The book also gets a bit overly caught up in the whole "belief" angle its trying to get across, as while the little exchange on the opening page nicely encapsulates the whole idea, when text boxes make their return later in this issue I found myself a bit surprised that Mike Kunkel felt the need to belabor the point he was trying to make. I mean, it's a nice message, and it's well presented, but a great deal of this book's appeal comes from the fact that Mike Kunkel presents Tyler as a regular kid, but the narration that Tyler's given in this issue reads more like a writer trying to express an idea that is a bit beyond the years of the average kid. On the other hand there are moments when Mike Kunkel's presentation of Tyler is absolutely perfect, as I just adored his immediate reaction after his grandfather's identity is revealed, and the scene between Tyler and his grandfather is a very sweet moment, that nicely captures the importance of the information that Tyler has learned in this issue. There's also a nice little rematch with the robot X-5, as we see this time Tyler has come up with a plan to defeat the robot, and one has to love the childlike simplicity of this cunning maneuver, and the idea that the mastermind super-villain never noticed this glaring flaw in his robot.

Mike Kunkel's art is one of the main reasons I sought this book out after I spotted the article about the book in an issue of "Wizard: The Comics Magazine", and I still can't get enough of this style, as it has a sense of youthful exuberance to it that is perfect for the delivery of its subject. The art conveys a childlike logic & simplicity of seeing the world, as we see Tyler attempts to convince Henry that he hasn't seen Herobear, or his annoyance when he finds himself cut out of the loop as Herobear and Henry begin to discuss old times. I also loved the page where Tyler reacts after his grandfather's identity is revealed, and the expression on his face when he discovers they aren't joking. There's also the page where he opens the present to find it empty, the dream sequence where he's introduced to the rest of his extended family, and the sequence where Tyler finally gets to meet his grandfather. In fact this last scene makes great use of this book's rather unique use of color, as it neatly plays up the connection that Herobear has with Tyler's grandfather. The battle that Herobear and the Kid have with X-5 is also a impressive bit of art, with the double-page shot of Tyler's plan being pulled off being the highlight.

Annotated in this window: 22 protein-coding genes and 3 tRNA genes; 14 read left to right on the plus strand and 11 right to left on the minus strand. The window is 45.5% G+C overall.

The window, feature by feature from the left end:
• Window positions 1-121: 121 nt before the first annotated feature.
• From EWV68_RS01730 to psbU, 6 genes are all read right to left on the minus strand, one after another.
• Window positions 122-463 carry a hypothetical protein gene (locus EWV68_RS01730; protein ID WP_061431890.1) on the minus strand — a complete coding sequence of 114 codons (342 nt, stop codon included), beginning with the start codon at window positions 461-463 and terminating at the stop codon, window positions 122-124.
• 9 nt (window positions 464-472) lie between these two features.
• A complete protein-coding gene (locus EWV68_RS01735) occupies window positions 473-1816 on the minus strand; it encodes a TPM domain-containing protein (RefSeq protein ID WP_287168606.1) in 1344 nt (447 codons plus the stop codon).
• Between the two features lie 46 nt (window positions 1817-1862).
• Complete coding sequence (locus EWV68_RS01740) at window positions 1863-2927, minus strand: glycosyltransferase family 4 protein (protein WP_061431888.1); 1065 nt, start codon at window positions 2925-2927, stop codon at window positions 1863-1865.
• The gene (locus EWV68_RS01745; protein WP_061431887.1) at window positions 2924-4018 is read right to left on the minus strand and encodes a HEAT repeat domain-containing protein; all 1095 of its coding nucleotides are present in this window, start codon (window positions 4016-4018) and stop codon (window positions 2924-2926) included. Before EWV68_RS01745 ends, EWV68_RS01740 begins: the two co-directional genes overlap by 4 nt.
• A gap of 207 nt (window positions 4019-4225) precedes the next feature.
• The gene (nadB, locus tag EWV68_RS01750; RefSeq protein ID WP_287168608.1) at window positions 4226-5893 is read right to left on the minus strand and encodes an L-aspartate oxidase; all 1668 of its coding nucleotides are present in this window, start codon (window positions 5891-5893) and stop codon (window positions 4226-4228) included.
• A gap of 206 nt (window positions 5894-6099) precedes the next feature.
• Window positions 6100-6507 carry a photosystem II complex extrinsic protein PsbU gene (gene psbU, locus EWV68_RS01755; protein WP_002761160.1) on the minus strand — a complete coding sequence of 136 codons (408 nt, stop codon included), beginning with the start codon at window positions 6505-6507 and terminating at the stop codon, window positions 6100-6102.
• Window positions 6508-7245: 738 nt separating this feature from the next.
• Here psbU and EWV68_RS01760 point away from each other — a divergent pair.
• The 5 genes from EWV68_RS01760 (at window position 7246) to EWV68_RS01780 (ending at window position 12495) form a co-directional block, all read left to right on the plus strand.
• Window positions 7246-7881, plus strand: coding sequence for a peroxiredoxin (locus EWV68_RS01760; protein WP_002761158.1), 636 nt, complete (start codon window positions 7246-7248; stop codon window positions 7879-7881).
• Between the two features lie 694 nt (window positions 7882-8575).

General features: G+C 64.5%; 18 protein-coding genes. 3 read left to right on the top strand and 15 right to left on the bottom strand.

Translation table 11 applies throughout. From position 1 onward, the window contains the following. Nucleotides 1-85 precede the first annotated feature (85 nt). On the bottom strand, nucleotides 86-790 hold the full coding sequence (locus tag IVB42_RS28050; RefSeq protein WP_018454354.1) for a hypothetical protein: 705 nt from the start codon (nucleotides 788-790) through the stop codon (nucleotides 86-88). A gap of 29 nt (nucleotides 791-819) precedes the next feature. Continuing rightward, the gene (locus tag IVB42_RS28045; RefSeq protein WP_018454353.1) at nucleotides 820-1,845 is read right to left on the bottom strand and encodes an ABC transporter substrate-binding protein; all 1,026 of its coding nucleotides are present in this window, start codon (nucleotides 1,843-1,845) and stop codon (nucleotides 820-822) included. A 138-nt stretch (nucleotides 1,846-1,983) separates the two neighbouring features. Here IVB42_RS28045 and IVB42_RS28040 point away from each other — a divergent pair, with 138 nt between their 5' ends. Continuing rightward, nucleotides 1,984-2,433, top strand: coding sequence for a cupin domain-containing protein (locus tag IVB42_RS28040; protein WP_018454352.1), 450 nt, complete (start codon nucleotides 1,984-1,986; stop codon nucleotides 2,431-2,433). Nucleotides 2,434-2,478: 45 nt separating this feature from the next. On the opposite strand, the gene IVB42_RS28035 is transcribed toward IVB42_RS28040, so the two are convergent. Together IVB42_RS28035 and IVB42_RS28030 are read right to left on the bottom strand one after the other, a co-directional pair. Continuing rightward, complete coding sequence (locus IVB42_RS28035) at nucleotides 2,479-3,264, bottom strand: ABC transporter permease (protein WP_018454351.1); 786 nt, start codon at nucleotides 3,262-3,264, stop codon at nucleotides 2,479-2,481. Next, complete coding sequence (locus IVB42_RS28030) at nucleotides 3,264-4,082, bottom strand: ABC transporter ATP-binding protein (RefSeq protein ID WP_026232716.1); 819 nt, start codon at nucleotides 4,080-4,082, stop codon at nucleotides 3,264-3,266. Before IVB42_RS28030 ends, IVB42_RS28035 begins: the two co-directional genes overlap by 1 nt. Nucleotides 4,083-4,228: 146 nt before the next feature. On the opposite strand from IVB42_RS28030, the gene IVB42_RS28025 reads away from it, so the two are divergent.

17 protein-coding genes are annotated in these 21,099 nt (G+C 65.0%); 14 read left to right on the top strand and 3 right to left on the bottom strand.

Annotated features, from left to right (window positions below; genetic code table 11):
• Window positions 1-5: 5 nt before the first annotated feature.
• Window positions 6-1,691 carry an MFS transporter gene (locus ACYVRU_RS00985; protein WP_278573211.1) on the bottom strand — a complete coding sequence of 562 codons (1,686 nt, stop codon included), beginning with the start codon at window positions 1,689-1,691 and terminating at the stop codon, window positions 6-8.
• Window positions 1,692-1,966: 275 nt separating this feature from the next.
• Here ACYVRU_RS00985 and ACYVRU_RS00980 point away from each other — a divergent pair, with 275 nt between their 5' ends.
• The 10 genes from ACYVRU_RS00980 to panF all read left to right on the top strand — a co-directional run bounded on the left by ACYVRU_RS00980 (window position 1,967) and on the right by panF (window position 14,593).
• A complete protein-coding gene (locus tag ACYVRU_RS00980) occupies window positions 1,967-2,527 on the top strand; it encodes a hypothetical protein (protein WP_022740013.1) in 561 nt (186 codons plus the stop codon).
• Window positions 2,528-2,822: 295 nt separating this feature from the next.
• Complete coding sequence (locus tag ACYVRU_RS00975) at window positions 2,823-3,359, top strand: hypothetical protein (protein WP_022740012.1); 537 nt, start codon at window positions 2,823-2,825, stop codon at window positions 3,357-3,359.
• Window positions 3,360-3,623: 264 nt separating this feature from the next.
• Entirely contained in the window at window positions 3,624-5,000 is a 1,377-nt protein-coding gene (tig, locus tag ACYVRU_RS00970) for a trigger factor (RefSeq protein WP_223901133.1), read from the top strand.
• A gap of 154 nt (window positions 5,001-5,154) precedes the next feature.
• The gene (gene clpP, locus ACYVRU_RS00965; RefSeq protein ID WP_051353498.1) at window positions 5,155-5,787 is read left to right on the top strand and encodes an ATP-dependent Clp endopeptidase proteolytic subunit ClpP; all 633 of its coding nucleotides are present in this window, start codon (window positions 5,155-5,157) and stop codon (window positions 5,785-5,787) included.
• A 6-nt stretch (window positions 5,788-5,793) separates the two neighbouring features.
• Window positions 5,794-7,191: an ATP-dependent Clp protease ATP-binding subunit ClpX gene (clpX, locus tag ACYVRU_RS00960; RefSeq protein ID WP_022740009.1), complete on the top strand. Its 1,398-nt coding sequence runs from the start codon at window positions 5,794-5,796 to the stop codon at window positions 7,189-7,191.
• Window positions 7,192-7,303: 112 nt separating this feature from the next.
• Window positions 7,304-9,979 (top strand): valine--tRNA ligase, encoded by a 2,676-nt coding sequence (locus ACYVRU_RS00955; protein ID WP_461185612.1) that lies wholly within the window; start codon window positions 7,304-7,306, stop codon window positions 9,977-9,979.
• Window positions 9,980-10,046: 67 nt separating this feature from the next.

Final Word:
This issue is the big finish to this book's opening arc, and as such there's a sense of closure to this issue, that would have left me unsettled if not for the letter page's promise that we would be seeing more Herobear and the Kid adventures in the future. Still, this issue does provide some answers to the mystery that have been driving this book since issue one, as we learn who Tyler's grandfather was, and why Tyler was given Herobear. Now to be honest the answer is a bit too revealing, as getting this information has removed the mystery, and sense of discovery that this book had going for it when the identity Tyler's grandfather was unknown. There's also a very real sense that thanks to his newly revealed importance in the grand scheme of things, Tyler isn't quite the same little awkward kid, whose biggest worries mirrored those of the average kid. In other words, this issue makes Tyler into something quite special, when a great deal of this book's charm came from the idea that Tyler was an ordinary kid who had been given something quite extraordinary.